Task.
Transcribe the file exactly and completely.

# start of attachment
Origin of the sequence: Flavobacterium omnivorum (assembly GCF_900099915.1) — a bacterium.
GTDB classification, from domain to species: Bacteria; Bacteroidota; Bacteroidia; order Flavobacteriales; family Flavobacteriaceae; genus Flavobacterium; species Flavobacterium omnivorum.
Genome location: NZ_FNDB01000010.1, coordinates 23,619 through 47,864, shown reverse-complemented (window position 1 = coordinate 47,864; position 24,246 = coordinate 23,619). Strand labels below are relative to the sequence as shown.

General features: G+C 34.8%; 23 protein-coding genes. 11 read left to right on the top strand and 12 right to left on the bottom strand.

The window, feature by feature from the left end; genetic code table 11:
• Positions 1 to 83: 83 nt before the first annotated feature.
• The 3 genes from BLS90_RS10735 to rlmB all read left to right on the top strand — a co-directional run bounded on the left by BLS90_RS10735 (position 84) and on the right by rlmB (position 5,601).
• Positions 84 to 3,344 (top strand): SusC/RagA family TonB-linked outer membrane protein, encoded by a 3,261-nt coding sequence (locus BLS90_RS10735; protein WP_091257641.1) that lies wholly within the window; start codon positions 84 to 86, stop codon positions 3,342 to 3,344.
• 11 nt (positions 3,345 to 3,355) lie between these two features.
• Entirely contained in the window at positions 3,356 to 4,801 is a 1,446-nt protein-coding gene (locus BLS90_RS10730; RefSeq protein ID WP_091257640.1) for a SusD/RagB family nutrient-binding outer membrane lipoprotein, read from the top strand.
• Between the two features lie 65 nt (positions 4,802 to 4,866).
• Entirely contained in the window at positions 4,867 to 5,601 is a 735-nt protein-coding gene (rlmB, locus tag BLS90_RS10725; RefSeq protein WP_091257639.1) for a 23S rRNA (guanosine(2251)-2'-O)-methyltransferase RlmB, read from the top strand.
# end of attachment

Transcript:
Origin of the sequence: Flavobacterium omnivorum (assembly GCF_900099915.1) — a bacterium.
GTDB classification, from domain to species: Bacteria; Bacteroidota; Bacteroidia; order Flavobacteriales; family Flavobacteriaceae; genus Flavobacterium; species Flavobacterium omnivorum.
Genome location: NZ_FNDB01000010.1, coordinates 23,619 through 47,864, shown reverse-complemented (window position 1 = coordinate 47,864; position 24,246 = coordinate 23,619). Strand labels below are relative to the sequence as shown.

General features: G+C 34.8%; 23 protein-coding genes. 11 read left to right on the top strand and 12 right to left on the bottom strand.

The window, feature by feature from the left end; genetic code table 11:
• Positions 1 to 83: 83 nt before the first annotated feature.
• The 3 genes from BLS90_RS10735 to rlmB all read left to right on the top strand — a co-directional run bounded on the left by BLS90_RS10735 (position 84) and on the right by rlmB (position 5,601).
• Positions 84 to 3,344 (top strand): SusC/RagA family TonB-linked outer membrane protein, encoded by a 3,261-nt coding sequence (locus BLS90_RS10735; protein WP_091257641.1) that lies wholly within the window; start codon positions 84 to 86, stop codon positions 3,342 to 3,344.
• 11 nt (positions 3,345 to 3,355) lie between these two features.
• Entirely contained in the window at positions 3,356 to 4,801 is a 1,446-nt protein-coding gene (locus BLS90_RS10730; RefSeq protein ID WP_091257640.1) for a SusD/RagB family nutrient-binding outer membrane lipoprotein, read from the top strand.
• Between the two features lie 65 nt (positions 4,802 to 4,866).
• Entirely contained in the window at positions 4,867 to 5,601 is a 735-nt protein-coding gene (rlmB, locus tag BLS90_RS10725; RefSeq protein WP_091257639.1) for a 23S rRNA (guanosine(2251)-2'-O)-methyltransferase RlmB, read from the top strand.